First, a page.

– christo183
    Commented Mar 21, 2020 at 14:15
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    Note as an aside, the "simulation" assumption presupposes that consciousness == algorithms, IE the functional version of Identity theory. I think we have more than enough examples of non-conscious functional implementations in our world to know that functional Identity Theory is utterly false. I did not address this problem with the question in my reply, as you pretty clearly are just using "simulation" to try to think your way to bigger questions.
    – Dcleve
    Commented Mar 21, 2020 at 20:10
  • Argument about pi is not a good argument because pi is computable. There's a finite-length algorithm that, given n, will halt after a finite number of steps, giving the n-th decimal digit of pi. That is, pi encodes only a finite amount of information. After all nobody complains that 1/3 = .333... requires an infinite amount of information to express. All you need is the high school long division algorithm. A better argument is the noncomputable numbers; but there's a good (constructive) argument that they don't exist; namely, that they're not computable!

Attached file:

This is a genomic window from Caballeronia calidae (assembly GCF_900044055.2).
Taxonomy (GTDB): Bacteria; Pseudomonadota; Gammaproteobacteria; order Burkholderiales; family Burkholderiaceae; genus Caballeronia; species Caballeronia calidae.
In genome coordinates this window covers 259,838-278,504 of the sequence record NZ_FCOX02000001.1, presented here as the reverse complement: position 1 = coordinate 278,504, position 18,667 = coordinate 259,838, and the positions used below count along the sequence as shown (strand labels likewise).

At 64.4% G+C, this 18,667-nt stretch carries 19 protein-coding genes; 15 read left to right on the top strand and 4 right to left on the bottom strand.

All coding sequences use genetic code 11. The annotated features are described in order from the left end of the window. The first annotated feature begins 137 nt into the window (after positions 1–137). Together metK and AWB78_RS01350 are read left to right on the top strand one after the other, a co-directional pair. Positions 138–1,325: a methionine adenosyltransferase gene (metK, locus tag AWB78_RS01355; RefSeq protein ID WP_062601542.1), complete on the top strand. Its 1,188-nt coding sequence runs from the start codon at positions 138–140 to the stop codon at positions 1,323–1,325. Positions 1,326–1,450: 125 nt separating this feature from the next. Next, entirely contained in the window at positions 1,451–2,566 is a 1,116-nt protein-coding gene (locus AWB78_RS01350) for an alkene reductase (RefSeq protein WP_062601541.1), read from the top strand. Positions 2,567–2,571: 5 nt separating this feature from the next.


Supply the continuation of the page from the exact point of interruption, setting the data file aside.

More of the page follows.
– user4894
    Commented May 31, 2022 at 6:29
  • @user4894 An nth decimal digit approximation of of pi is just an approximation to pi, and in formal logic terms is therefore NOT pi.
    – Dcleve
    Commented May 31, 2022 at 9:01
  • @user4894 -- if two terms which are not equal (B=/=A) are set equal in a computation (B=A) then that computation is now at risk of a logic explosion. This can lead to computational errors, or a computation crashing. Approximations work well enough that this characteristic of computational approximating rarely leads to computational catastrophe, but the potential is always there.